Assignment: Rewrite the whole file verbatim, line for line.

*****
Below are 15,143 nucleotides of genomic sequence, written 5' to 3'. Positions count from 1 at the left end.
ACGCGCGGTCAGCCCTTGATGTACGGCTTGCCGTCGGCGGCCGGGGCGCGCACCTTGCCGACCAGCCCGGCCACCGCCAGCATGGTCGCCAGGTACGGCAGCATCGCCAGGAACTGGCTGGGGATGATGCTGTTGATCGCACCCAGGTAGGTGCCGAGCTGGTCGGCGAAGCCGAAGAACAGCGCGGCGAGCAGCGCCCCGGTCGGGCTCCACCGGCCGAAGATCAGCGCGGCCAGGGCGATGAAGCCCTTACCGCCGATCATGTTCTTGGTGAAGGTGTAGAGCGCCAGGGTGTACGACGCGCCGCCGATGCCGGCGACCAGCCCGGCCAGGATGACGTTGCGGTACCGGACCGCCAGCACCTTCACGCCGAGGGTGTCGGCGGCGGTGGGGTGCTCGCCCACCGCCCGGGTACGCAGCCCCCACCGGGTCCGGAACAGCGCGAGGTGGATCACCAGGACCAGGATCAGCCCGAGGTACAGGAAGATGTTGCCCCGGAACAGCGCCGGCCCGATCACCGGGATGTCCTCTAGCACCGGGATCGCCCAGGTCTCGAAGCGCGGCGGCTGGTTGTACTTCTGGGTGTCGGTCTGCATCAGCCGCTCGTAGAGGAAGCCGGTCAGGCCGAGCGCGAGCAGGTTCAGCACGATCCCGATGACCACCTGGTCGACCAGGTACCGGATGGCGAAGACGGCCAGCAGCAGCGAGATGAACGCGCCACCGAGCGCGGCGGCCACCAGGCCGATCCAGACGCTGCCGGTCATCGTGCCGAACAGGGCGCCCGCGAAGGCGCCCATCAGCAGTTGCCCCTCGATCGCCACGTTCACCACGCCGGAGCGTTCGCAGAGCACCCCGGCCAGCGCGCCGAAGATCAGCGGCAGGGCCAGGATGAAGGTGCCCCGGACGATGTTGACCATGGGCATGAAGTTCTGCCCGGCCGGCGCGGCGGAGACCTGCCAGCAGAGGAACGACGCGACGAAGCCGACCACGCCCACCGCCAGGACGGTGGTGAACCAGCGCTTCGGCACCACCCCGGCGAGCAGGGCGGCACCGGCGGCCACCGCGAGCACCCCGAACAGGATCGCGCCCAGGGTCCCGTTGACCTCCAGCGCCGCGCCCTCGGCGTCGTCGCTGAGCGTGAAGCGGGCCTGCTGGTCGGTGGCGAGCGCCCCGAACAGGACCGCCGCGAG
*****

Below are 15,143 nucleotides of genomic sequence, written 5' to 3'. Positions count from 1 at the left end.
ACGCGCGGTCAGCCCTTGATGTACGGCTTGCCGTCGGCGGCCGGGGCGCGCACCTTGCCGACCAGCCCGGCCACCGCCAGCATGGTCGCCAGGTACGGCAGCATCGCCAGGAACTGGCTGGGGATGATGCTGTTGATCGCACCCAGGTAGGTGCCGAGCTGGTCGGCGAAGCCGAAGAACAGCGCGGCGAGCAGCGCCCCGGTCGGGCTCCACCGGCCGAAGATCAGCGCGGCCAGGGCGATGAAGCCCTTACCGCCGATCATGTTCTTGGTGAAGGTGTAGAGCGCCAGGGTGTACGACGCGCCGCCGATGCCGGCGACCAGCCCGGCCAGGATGACGTTGCGGTACCGGACCGCCAGCACCTTCACGCCGAGGGTGTCGGCGGCGGTGGGGTGCTCGCCCACCGCCCGGGTACGCAGCCCCCACCGGGTCCGGAACAGCGCGAGGTGGATCACCAGGACCAGGATCAGCCCGAGGTACAGGAAGATGTTGCCCCGGAACAGCGCCGGCCCGATCACCGGGATGTCCTCTAGCACCGGGATCGCCCAGGTCTCGAAGCGCGGCGGCTGGTTGTACTTCTGGGTGTCGGTCTGCATCAGCCGCTCGTAGAGGAAGCCGGTCAGGCCGAGCGCGAGCAGGTTCAGCACGATCCCGATGACCACCTGGTCGACCAGGTACCGGATGGCGAAGACGGCCAGCAGCAGCGAGATGAACGCGCCACCGAGCGCGGCGGCCACCAGGCCGATCCAGACGCTGCCGGTCATCGTGCCGAACAGGGCGCCCGCGAAGGCGCCCATCAGCAGTTGCCCCTCGATCGCCACGTTCACCACGCCGGAGCGTTCGCAGAGCACCCCGGCCAGCGCGCCGAAGATCAGCGGCAGGGCCAGGATGAAGGTGCCCCGGACGATGTTGACCATGGGCATGAAGTTCTGCCCGGCCGGCGCGGCGGAGACCTGCCAGCAGAGGAACGACGCGACGAAGCCGACCACGCCCACCGCCAGGACGGTGGTGAACCAGCGCTTCGGCACCACCCCGGCGAGCAGGGCGGCACCGGCGGCCACCGCGAGCACCCCGAACAGGATCGCGCCCAGGGTCCCGTTGACCTCCAGCGCCGCGCCCTCGGCGTCGTCGCTGAGCGTGAAGCGGGCCTGCTGGTCGGTGGCGAGCGCCCCGAACAGGACCGCCGCGAG